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Chang Yeon Ryu 2 Articles
The Effect of Glehnia Littoralis on Alpha-amanitin Induced Hepatotoxicity in a Murine Model
Chang Yeon Ryu, Kyung Hoon Sun, Ran Hong, Yongjin Park
J Korean Soc Clin Toxicol. 2018;16(2):108-115.   Published online December 31, 2018
DOI: https://doi.org/10.22537/jksct.2018.16.2.108
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Purpose: Glehnia littoralis has been reported to have several pharmacological properties but no in vivo reports describing the protective effects of this plant on${alpha}$-amanitin-induced hepatotoxicity have been published. ${alpha}$-Amanitin is a peptide found in several mushroom species that accounts for the majority of severe mushroom poisonings leading to severe hepatonecrosis. In our previous in vitro study, we found that ${alpha}$-amanitin induced oxidative stress, which may contribute to its severe hepatotoxicity. The aim of this study was to investigate whether Glehnia littoralis acetate extract (GLEA) has protective antioxidant effects on ${alpha}$-amanitin-induced hepatotoxicity in a murine model. Methods: Swiss mice (n=40 in all groups) were divided into four groups (n=10/group). Three hours after giving ${alpha}$-amanitin (0.6 mg/kg, i.p.) to the mice, they were administered silibinin (50 mg/kg/d, i.p.) or Glehnia littoralis ethyl acetate extract (100 mg/kg/d, oral) therapies once a day for 3 days. After 72 hours of treatment, each subject was killed, cardiac blood was aspirated for hepatic aminotransferase measurement, and liver specimens were harvested to evaluate the extent of hepatonecrosis. The degree of hepatonecrosis was assessed by a pathologist blinded to the treatment group and divided into 4 categories according to the grade of hepatonecrosis. Results: GLEA significantly improved the beneficial functional parameters in ${alpha}$-amanitin-induced hepatotoxicity. In the histopathological evaluation, the toxicity that was generated with ${alpha}$-amanitin was significantly reduced by GLEA, showing a possible hepatoprotective effect. Conclusion: In this murine model, Glehnia littoralis was effective in limiting hepatic injury after ${alpha}$-amanitin poisoning. Increases of aminotransferases and degrees of hepatonecrosis were attenuated by this antidotal therapy.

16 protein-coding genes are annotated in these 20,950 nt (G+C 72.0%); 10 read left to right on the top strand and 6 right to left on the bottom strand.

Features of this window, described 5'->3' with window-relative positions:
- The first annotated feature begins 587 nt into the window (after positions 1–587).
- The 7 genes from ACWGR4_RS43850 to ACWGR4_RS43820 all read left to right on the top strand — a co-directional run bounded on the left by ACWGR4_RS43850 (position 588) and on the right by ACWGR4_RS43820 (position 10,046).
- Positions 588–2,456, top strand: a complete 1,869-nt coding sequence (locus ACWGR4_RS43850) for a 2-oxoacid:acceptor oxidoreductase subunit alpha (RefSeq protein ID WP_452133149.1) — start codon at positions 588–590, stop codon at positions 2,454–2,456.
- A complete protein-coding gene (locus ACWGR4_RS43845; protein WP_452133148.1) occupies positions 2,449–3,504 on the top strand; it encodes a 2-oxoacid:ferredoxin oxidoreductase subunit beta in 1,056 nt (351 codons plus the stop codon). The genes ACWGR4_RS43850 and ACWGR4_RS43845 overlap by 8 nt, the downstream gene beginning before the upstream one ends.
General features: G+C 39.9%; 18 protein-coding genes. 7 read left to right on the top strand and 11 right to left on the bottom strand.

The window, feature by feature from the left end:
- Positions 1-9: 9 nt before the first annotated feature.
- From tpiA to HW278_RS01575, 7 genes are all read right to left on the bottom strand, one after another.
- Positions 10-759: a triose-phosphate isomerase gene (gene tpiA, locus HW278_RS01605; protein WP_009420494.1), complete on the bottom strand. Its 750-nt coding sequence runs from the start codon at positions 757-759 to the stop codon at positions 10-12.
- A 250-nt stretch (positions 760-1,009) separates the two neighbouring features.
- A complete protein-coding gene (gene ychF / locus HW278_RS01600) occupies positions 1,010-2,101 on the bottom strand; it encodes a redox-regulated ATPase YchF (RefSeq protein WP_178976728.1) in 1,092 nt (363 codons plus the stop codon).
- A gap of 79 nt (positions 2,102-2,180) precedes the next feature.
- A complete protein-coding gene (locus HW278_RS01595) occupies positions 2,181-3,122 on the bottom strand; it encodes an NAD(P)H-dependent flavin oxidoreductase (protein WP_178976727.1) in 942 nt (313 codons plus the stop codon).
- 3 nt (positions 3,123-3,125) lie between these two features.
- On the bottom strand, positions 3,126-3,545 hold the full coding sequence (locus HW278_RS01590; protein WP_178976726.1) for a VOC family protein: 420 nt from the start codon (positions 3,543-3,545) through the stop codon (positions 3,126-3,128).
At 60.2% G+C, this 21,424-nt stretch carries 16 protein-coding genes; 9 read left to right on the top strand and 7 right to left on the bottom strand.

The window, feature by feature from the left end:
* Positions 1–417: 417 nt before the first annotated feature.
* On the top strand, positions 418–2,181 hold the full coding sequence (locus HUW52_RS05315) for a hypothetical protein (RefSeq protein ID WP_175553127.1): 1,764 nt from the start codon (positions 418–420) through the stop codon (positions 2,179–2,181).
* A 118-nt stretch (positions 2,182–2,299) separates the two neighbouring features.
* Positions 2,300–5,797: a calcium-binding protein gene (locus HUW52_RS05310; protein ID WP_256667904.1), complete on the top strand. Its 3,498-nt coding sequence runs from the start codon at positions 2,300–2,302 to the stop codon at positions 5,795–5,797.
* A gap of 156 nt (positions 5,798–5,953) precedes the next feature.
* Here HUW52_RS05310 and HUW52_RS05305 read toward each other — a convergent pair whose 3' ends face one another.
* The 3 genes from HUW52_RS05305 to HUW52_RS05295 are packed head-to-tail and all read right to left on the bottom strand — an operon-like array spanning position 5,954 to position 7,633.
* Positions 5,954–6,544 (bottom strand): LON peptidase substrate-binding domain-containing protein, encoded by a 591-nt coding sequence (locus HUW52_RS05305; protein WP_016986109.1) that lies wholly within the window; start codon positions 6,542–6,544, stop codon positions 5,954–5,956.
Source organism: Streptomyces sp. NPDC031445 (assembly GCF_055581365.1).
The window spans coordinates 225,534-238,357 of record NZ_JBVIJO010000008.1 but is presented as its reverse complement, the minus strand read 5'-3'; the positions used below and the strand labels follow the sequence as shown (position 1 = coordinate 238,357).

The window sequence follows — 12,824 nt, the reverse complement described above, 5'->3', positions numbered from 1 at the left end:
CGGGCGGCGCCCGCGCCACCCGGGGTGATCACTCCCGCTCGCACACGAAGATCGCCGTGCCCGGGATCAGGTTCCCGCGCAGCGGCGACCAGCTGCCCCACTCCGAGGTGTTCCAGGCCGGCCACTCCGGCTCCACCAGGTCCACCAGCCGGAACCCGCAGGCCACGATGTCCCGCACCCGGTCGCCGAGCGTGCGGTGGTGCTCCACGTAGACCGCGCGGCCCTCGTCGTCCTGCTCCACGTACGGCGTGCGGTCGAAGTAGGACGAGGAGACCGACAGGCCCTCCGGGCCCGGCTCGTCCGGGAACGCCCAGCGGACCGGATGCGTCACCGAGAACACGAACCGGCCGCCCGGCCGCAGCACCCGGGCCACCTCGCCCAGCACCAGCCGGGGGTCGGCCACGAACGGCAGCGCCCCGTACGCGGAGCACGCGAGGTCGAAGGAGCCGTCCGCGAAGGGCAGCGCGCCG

A Case of a Herbicide Poisoning Induced Methemoglobinemia Patient Treated with High-dose Vitamin C
Kyung Hoon Sun, Jun Kew Kim, Chang Yeon Ryu, Seo Jin Kim, Hyeon Kyu Jo, Tae Ho Yoo, Yong Jin Park, Sun pyo Kim
J Korean Soc Clin Toxicol. 2017;15(2):148-151.   Published online December 31, 2017
DOI: https://doi.org/10.22537/jksct.2017.15.2.148
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Methemoglobinemia is a condition in which the iron portion of hemoglobin, which binds to oxygen, is oxidized to produce methemoglobin, which increases blood concentration. There are many causes of methemoglobinemia, the most common being food, drugs, and chemicals. A 75-year-old male patient who had taken an herbicide did not notice any nonspecific symptoms. However, after 4 hours, his methemoglobin levels increased to 17.1%, while after 7 hours it increased to 26.5%, at which time intravenous administration of methylene blue 1 mg/kg (an antidote) was started. After a total of five doses of methylene blue at 1 mg/kg due to reactive methemoglobinemia for about 36 hours, the methemoglobin levels increased to 23.7%. Because no more methylene blue could be administered, 10 g of ascorbic acid (vitamin C) was administered intravenously. After 82 hours, ascorbic acid 10 g was administered six times for repeated reactive methemoglobinemia. No additional reactive methemoglobinemia was observed. The ventilator and endotracheal tube were successfully removed on day 5 after admission.

JKSCT : Journal of The Korean Society of Clinical Toxicology